Feeds

CERN BOFH needs a bigger storage array

Networking the secrets of the universe

Providing a secure and efficient Helpdesk

The data from the LHC experiments will be distributed around the world. A primary backup will be recorded on tape at CERN. After initial processing, this data will be distributed to 11 Tier-1 centres, large computer centres with sufficient storage capacity. Smaller (Tier-2) centres will handle the analysis of specific tasks.

Processing this data requires the power of around 100,000 desktop CPUs, a figure that's stayed the same at CERN for around seven years. Processor speed increases have kept track with the growth in data that colliders generate. Advances in communication technology have allowed CERN to bring in partner organisations in its research.

David Foster, head of communications systems at CERN, runs the team behind this behemoth network. He's also responsible for a campus network that supports 2,500 staff at CERN and thousands of visiting scientists, as well as mobile and Wi-Fi infrastructures for the lab, and hundreds of kilometers of cables in the underground installations at CERN.

"Changes in networking have enabled a rethink of our whole business model. We can have a global research network - rather than one that is centrally located thanks to advances in communications technology," he said.

Moving data onto storage and then off to be processed is a major headache, Foster explained. Tape is still the most effective way to store data, but it brings its own problems. "Tape is slow and not progressing particularly quickly. Solid state memory and solid state storage are important things to look at," Foster told delegates at the NetEvents conference in Malta last week. "Fast networks alone are not enough."

He said the LHC would seek to answer questions such as "where do particles get mass", and other fundamental questions of physics. The project is costing a cool $5bn but it's money well spent, Foster argues.

"Quite apart from the possible spin-off if we fail to look into the fundamentals of the universe we lose so much. It's in human nature to be curious," Foster told El Reg. ®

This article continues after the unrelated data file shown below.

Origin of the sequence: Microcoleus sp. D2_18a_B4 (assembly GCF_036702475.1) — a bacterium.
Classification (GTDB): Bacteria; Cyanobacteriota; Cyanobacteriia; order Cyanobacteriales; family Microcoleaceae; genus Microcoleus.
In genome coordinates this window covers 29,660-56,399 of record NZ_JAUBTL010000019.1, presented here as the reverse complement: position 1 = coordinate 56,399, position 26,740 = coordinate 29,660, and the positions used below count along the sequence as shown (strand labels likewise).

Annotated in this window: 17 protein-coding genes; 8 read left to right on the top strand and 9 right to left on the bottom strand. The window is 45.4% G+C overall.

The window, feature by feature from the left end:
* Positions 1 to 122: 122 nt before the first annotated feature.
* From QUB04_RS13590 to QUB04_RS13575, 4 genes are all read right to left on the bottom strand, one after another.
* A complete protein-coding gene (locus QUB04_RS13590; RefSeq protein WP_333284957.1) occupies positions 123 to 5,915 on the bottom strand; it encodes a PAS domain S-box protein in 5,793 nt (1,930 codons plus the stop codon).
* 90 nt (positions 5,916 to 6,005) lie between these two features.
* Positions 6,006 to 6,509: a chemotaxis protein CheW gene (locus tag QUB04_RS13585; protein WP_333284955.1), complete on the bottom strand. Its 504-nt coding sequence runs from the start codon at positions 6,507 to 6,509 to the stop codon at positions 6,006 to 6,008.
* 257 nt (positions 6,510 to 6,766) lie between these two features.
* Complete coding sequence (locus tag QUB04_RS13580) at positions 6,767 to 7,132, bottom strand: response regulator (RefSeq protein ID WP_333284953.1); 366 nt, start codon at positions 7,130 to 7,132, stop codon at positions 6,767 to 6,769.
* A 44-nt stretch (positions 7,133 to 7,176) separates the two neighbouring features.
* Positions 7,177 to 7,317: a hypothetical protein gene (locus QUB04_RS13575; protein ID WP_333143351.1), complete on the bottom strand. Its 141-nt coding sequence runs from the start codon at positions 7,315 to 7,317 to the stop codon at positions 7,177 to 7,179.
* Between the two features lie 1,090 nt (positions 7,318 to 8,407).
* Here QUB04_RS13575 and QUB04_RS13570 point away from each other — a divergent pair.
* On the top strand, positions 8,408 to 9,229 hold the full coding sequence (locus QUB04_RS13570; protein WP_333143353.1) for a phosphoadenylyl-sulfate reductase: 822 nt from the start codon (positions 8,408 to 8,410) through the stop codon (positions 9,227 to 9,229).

Providing a secure and efficient Helpdesk

More from The Register

next story
Scrapping the Human Rights Act: What about privacy and freedom of expression?
Justice minister's attack to destroy ability to challenge state
WHY did Sunday Mirror stoop to slurping selfies for smut sting?
Tabloid splashes, MP resigns - but there's a BIG copyright issue here
Google hits back at 'Dear Rupert' over search dominance claims
Choc Factory sniffs: 'We're not pirate-lovers - also, you publish The Sun'
EU to accuse Ireland of giving Apple an overly peachy tax deal – report
Probe expected to say single-digit rate was unlawful
Inequality increasing? BOLLOCKS! You heard me: 'Screw the 1%'
There's morality and then there's economics ...
While you queued for an iPhone 6, Apple's Cook sold shares worth $35m
Right before the stock took a 3.8% dive amid bent and broken mobe drama
4chan outraged by Emma Watson nudie photo leak SCAM
In the immortal words of Shaggy, it wasn't me us ... amirite?
prev story

Whitepapers

A strategic approach to identity relationship management
ForgeRock commissioned Forrester to evaluate companies’ IAM practices and requirements when it comes to customer-facing scenarios versus employee-facing ones.
Storage capacity and performance optimization at Mizuno USA
Mizuno USA turn to Tegile storage technology to solve both their SAN and backup issues.
High Performance for All
While HPC is not new, it has traditionally been seen as a specialist area – is it now geared up to meet more mainstream requirements?
Beginner's guide to SSL certificates
De-mystify the technology involved and give you the information you need to make the best decision when considering your online security options.
Security for virtualized datacentres
Legacy security solutions are inefficient due to the architectural differences between physical and virtual environments.